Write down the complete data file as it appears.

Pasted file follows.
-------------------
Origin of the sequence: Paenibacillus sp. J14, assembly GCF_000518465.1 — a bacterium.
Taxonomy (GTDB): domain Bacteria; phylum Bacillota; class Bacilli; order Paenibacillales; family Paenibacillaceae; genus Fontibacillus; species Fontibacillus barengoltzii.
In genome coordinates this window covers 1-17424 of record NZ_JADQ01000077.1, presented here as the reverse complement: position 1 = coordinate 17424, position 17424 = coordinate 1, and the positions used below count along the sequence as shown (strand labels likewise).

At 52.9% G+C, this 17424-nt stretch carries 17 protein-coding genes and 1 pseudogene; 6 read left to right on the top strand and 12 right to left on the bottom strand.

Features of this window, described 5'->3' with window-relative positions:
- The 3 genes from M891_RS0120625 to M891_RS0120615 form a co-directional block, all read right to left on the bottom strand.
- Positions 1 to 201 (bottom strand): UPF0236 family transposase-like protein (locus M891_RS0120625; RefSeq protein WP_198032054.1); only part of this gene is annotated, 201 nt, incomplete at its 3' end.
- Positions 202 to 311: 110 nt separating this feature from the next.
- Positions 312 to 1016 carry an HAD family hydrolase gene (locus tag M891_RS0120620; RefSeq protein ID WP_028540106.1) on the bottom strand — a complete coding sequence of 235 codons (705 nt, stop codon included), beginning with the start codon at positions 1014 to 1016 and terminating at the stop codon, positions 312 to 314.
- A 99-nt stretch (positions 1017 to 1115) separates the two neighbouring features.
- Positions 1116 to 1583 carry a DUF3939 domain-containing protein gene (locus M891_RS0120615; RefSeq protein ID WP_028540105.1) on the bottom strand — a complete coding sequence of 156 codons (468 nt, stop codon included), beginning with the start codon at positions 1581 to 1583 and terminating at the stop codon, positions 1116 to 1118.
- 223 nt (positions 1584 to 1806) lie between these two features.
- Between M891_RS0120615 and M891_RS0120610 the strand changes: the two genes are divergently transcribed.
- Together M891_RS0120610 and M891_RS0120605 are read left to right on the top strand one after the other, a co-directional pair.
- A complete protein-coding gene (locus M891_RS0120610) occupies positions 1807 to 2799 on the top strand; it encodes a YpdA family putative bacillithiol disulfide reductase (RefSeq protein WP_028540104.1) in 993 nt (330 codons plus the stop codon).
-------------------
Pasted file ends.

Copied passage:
Origin of the sequence: Paenibacillus sp. J14, assembly GCF_000518465.1 — a bacterium.
Taxonomy (GTDB): domain Bacteria; phylum Bacillota; class Bacilli; order Paenibacillales; family Paenibacillaceae; genus Fontibacillus; species Fontibacillus barengoltzii.
In genome coordinates this window covers 1-17424 of record NZ_JADQ01000077.1, presented here as the reverse complement: position 1 = coordinate 17424, position 17424 = coordinate 1, and the positions used below count along the sequence as shown (strand labels likewise).

At 52.9% G+C, this 17424-nt stretch carries 17 protein-coding genes and 1 pseudogene; 6 read left to right on the top strand and 12 right to left on the bottom strand.

Features of this window, described 5'->3' with window-relative positions:
- The 3 genes from M891_RS0120625 to M891_RS0120615 form a co-directional block, all read right to left on the bottom strand.
- Positions 1 to 201 (bottom strand): UPF0236 family transposase-like protein (locus M891_RS0120625; RefSeq protein WP_198032054.1); only part of this gene is annotated, 201 nt, incomplete at its 3' end.
- Positions 202 to 311: 110 nt separating this feature from the next.
- Positions 312 to 1016 carry an HAD family hydrolase gene (locus tag M891_RS0120620; RefSeq protein ID WP_028540106.1) on the bottom strand — a complete coding sequence of 235 codons (705 nt, stop codon included), beginning with the start codon at positions 1014 to 1016 and terminating at the stop codon, positions 312 to 314.
- A 99-nt stretch (positions 1017 to 1115) separates the two neighbouring features.
- Positions 1116 to 1583 carry a DUF3939 domain-containing protein gene (locus M891_RS0120615; RefSeq protein ID WP_028540105.1) on the bottom strand — a complete coding sequence of 156 codons (468 nt, stop codon included), beginning with the start codon at positions 1581 to 1583 and terminating at the stop codon, positions 1116 to 1118.
- 223 nt (positions 1584 to 1806) lie between these two features.
- Between M891_RS0120615 and M891_RS0120610 the strand changes: the two genes are divergently transcribed.
- Together M891_RS0120610 and M891_RS0120605 are read left to right on the top strand one after the other, a co-directional pair.
- A complete protein-coding gene (locus M891_RS0120610) occupies positions 1807 to 2799 on the top strand; it encodes a YpdA family putative bacillithiol disulfide reductase (RefSeq protein WP_028540104.1) in 993 nt (330 codons plus the stop codon).